Hey Snugbugs! Look! Look! I made something! For myself! We even took pictures. NON-DRESSFORM pictures! Can you believe it?
Last weekend I found myself a little overwhelmed with B&B events, planning, client work and my very-long to-do list. Jeff, the understanding, loving husband he is, suggested I take a ‘break’ and make something all for myself.
I jumped at the chance… I’ve been wanting to stock up a bit on my winter wardrobe. Lately I’ve been favoriting shorter ‘overdresses’ over longer slips — a silhouette that works well with a girl’s best winter friends — leggings and boots!
My first stop was my thrift shop finds and fabric stash to see what I had. I wanted to finish in a day, which meant that using a thrift shop dress and upcycling for the slip was pretty much a necessity. I had a nice sage shapless tank dress in a flowy rayon that fit the bill. For the overdress, I found a 3.5 yard piece of a nice, heavy linen that went well. Perfect!
Next up was pattern selection. I flipped through what I had on hand, but nothing was quite right for the weight of the linen. Since I usually like Tina Given’s patterns AND they often feature linen (and unfinished edges!) I thought I might find something there. I really prefer the overdress to be button front from neckline to hem, but again… I wanted to finish in a day. Based on historical evidence, a full length button placket adds two to three months to my my finishing time.
Pullover it was.
I turned to Pinterest to see if I could find photos of finished Tina Givens projects — I don’t find the pattern photos that she provides overly helpful for some reason. I found myself very attracted to this finished picture… probably because it’s toile #ihearttoile.
This version is actually just the TOP of the Jane Tunic and when I started my project, my intention was to do the same thing, but, for reasons we’ll get to very shortly, I ended up with a full dress. Errrrr… tunic.
The Jane Tunic from Tina Givens
Here’s the pattern photo of the Jane Tunic from Tina Givens. For those of you new to her, she’s a textile designer who makes some pretty fun and funky high end quilting fabric. She also has a couture line (or had, I can’t remember if she’s still doing that) and a pattern line which features many patterns of pieces in her RTW couture line.
I like the layered, romantic style of the patterns, although they tend to be a bit more, um, roomy, than I really prefer and the actual patterns are not for beginning sewists. They’re written in a sort of a charming stream-of-consciousness style that is more of a guide, less of a pattern. In general, the sizing seems to be a bit funky too – while some elements of the patterns are giant (i.e. the skirt for the Jane Tunic,) I’ve had trouble with other patterns where the sizing ran a bit small — arms and bloomers in particular. In general, though, they make a nice guide and I prefer to start with a guideline versus drafting myself!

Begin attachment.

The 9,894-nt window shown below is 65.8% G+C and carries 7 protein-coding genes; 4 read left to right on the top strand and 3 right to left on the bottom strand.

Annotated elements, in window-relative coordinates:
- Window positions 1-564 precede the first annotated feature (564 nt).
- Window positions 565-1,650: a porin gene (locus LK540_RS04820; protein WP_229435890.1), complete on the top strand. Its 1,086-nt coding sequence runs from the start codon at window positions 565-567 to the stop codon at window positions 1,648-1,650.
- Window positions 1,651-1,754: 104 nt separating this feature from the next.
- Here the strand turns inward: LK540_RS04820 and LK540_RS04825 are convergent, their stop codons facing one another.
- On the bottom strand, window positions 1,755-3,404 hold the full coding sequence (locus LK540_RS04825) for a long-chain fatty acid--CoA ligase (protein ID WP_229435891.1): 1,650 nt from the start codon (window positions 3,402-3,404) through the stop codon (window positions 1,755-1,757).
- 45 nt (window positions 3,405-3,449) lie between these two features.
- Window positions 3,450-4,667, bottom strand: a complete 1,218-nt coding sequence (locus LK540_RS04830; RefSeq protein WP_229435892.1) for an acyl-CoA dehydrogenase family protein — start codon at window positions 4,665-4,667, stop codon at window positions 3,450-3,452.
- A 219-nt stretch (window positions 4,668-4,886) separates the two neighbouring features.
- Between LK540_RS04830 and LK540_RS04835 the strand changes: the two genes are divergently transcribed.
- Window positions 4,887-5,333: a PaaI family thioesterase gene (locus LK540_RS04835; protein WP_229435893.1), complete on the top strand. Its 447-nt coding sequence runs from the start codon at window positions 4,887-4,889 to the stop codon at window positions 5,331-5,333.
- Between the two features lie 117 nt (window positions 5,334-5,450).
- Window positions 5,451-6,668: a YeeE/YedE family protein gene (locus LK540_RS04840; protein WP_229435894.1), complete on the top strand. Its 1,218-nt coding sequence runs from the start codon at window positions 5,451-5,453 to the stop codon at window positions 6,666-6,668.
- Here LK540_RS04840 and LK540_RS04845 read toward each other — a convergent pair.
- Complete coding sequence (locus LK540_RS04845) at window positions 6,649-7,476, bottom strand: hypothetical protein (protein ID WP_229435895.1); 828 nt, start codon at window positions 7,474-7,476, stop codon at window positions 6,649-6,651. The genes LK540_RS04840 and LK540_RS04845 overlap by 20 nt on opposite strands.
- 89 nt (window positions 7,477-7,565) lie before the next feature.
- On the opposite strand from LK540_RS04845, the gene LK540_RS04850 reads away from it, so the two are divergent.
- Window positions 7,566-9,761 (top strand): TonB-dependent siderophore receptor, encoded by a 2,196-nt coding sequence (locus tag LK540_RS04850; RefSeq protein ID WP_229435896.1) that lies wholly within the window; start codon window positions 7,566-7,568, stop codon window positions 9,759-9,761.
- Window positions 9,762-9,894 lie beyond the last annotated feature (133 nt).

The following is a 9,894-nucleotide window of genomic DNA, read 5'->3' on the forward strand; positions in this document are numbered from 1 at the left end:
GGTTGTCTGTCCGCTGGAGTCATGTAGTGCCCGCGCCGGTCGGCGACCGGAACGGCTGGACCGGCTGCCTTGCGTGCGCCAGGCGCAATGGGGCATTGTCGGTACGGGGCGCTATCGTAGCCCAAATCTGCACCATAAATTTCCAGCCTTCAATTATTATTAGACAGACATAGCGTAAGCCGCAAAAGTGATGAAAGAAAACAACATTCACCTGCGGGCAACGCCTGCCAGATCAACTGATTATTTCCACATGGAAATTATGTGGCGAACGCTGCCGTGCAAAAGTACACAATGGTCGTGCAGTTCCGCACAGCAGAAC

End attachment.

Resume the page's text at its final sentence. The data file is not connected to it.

I made the largest size to make sure the arms would fit well. This particular tunic is cut all as one by folding the fabric into quarters and cutting with the pattern piece aligned so that the top of the arms are on the fold. Once cut, then you cut the neckline from the middle of the fabric — first by cutting the back neckline, then refolding and cutting the front neckline deeper. This leaves only the side seams that need sewing up. There are two front neckline options — one much deeper than the other, which is what I used and what I assume the style on the pattern photo on her website used, although my neckline and that one look very different!
For the skirt section, you are just instructed to cut two 22″ sections from the fabric, one for the front, one for the back, giving you a skirt that’s 22″ long and as wide as double the width of your fabric. If using garment-sized yardage, this gives you a very, very, very voluminous skirt. There’s also a bit of a quirk, again common to her patterns, where the top is cut quite wide, which, when draping on an actual body creates a strange, sort of pointy shape right at the hips. Once I put together the whole garment, it was way too large and I didn’t love having ‘horns’ on my hips, so I brought back to the cutting table and trimmed off about 5″ from each side using my french curve.
A note on the bust!
There is no bust shaping with this pattern, but as any of you with a larger bustline knows… larger bust = more length and width required. I’m assuming Tina Givens uses a B cup as her basis and as a result, this pattern is almost too short in the bust area for me! I hate when seams hit on the bust rather than underneath. If I make again, I’ll probably add an inch or two to the bottom of the bodice. Originally, I’d thought I’d make just the top, similar to the toile version I found so inspiring on Pinterest. Once I had cut and basted together for fit, the bodice was so short, I thought it would be better to include the full skirt for balance.